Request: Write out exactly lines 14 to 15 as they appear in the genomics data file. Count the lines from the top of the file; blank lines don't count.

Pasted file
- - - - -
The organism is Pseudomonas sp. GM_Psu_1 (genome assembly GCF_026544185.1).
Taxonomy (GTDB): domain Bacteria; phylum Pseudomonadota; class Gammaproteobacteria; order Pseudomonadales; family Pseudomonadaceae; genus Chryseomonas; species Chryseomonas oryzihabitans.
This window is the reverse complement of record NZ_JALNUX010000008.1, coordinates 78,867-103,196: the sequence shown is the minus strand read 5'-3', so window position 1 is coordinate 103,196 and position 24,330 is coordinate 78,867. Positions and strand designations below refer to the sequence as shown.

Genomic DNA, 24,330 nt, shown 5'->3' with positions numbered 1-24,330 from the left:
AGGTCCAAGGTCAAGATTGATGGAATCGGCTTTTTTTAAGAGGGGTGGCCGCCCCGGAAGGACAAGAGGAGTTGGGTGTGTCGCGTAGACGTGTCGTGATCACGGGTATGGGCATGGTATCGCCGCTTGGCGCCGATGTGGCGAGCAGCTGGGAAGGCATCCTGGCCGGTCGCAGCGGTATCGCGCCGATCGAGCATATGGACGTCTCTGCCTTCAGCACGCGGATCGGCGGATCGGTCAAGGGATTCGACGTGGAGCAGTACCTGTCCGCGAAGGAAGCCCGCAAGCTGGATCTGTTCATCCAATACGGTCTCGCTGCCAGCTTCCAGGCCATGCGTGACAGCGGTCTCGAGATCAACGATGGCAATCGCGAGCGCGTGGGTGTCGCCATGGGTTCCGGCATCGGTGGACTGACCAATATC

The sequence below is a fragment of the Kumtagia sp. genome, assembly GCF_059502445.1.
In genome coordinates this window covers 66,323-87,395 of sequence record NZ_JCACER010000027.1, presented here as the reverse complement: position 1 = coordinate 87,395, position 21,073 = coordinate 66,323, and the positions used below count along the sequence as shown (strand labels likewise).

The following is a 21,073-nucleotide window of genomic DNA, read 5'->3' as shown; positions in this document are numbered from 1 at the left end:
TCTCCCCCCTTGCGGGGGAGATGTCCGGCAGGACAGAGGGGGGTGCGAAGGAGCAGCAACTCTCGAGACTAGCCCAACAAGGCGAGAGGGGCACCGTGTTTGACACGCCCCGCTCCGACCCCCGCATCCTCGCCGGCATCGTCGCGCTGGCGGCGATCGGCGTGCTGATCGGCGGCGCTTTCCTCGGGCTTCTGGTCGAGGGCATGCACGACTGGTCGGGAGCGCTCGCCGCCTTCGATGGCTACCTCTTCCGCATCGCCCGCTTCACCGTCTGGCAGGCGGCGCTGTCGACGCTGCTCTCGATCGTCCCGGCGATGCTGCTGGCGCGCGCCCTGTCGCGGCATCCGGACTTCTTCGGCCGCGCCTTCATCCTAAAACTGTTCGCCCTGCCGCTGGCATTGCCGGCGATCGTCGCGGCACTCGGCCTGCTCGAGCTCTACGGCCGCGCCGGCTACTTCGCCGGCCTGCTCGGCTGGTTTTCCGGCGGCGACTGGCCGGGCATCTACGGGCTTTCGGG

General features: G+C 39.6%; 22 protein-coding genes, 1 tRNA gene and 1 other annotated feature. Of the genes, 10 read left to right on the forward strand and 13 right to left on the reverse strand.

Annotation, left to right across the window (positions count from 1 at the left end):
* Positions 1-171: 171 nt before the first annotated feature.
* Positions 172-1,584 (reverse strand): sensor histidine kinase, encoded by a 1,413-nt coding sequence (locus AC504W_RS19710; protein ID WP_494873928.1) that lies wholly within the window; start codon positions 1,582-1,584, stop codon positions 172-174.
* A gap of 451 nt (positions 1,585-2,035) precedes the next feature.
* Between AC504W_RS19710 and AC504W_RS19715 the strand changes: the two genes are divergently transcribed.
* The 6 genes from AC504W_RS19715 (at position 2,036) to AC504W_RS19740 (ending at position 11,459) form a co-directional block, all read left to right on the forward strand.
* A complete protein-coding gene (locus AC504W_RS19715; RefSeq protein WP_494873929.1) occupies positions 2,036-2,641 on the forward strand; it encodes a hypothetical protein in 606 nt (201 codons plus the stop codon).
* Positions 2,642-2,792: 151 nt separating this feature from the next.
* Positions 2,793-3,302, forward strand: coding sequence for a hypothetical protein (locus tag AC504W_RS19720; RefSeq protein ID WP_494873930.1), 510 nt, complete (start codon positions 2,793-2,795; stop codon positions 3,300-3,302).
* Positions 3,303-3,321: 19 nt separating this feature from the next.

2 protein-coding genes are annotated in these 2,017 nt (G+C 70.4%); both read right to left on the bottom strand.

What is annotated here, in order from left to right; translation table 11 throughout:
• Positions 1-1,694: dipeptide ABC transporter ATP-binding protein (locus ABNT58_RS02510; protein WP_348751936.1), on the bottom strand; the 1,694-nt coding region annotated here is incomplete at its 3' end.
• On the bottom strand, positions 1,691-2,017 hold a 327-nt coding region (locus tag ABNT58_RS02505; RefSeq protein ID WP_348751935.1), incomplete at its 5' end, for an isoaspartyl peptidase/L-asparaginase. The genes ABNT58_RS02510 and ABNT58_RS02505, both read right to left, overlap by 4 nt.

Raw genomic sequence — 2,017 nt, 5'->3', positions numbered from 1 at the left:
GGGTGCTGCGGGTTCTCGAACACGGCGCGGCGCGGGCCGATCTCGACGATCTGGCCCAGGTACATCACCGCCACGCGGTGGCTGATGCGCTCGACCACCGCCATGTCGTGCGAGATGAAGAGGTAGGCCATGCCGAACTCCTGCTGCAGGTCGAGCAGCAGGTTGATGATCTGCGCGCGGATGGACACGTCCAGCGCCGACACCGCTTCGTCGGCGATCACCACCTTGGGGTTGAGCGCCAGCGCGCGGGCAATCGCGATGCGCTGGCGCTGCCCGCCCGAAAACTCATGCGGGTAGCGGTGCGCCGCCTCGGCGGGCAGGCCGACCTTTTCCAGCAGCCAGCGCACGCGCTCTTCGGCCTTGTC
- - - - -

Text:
* A gap of 451 nt (positions 1,585-2,035) precedes the next feature.
* Between AC504W_RS19710 and AC504W_RS19715 the strand changes: the two genes are divergently transcribed.